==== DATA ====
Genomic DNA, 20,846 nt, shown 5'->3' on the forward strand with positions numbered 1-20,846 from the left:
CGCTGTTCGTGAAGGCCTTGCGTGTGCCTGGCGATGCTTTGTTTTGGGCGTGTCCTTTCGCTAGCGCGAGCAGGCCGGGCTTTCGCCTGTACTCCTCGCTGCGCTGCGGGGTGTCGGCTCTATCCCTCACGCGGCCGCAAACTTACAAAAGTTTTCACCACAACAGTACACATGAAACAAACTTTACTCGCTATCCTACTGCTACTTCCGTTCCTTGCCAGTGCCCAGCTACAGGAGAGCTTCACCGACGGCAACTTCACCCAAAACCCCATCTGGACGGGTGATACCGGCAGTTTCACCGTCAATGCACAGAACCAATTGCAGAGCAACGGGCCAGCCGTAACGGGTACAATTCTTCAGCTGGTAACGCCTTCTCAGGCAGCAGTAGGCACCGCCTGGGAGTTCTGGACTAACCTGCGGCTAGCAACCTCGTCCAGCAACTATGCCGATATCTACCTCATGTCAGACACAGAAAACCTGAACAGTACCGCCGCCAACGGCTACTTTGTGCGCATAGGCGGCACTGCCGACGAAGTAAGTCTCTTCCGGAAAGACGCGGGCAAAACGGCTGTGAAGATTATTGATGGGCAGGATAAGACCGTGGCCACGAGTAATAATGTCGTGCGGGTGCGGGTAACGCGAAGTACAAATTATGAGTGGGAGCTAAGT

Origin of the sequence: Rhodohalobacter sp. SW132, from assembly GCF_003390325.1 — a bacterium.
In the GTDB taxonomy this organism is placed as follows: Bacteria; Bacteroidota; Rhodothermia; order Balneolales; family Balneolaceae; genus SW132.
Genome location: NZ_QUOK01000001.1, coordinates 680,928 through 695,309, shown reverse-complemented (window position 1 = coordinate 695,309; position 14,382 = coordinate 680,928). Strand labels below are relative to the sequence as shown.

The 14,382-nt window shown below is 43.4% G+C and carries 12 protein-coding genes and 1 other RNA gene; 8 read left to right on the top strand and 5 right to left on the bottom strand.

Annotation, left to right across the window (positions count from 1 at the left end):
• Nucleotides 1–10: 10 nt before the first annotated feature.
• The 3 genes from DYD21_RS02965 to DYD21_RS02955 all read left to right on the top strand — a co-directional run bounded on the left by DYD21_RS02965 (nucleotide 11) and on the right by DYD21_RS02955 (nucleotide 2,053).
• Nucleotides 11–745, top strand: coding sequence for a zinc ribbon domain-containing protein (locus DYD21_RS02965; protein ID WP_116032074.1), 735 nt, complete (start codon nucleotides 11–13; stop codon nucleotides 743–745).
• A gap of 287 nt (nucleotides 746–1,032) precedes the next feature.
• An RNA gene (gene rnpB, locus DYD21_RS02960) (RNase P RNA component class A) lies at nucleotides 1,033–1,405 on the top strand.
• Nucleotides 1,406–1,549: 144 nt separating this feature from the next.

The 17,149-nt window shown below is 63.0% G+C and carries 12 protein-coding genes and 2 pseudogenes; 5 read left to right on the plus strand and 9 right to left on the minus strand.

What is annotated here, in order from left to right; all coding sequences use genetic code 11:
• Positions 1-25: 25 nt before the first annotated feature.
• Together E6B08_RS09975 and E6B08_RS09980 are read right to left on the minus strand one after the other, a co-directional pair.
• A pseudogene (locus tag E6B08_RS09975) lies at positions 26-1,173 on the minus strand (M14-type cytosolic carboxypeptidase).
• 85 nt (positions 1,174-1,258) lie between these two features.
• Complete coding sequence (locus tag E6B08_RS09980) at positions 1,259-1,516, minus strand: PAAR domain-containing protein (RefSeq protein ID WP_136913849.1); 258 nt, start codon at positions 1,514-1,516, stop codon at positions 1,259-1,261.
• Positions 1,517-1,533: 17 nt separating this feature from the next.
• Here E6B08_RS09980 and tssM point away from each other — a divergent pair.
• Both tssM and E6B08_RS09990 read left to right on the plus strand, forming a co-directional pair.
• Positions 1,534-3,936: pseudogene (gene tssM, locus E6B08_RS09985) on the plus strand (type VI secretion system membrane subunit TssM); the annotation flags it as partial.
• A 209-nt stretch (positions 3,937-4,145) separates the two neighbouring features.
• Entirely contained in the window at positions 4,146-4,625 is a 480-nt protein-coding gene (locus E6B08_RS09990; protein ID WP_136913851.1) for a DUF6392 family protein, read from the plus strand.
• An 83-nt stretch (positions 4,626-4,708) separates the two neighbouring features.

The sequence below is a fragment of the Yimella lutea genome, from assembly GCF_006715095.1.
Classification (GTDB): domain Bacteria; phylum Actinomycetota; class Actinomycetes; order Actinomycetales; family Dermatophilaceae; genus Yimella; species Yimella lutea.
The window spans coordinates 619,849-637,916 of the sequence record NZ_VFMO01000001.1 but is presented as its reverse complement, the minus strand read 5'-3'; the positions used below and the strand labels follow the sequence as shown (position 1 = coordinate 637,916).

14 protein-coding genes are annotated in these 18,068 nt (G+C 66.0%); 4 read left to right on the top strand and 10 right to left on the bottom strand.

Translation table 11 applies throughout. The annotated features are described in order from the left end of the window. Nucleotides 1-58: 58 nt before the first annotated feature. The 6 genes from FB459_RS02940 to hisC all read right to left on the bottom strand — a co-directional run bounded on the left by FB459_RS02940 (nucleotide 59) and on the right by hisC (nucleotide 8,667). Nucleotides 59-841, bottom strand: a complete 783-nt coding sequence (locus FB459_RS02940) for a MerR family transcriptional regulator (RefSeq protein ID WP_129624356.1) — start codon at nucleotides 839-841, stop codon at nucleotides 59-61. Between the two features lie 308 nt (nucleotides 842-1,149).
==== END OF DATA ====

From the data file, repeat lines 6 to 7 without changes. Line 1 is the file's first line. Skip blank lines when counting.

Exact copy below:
The 14,382-nt window shown below is 43.4% G+C and carries 12 protein-coding genes and 1 other RNA gene; 8 read left to right on the top strand and 5 right to left on the bottom strand.

Annotation, left to right across the window (positions count from 1 at the left end):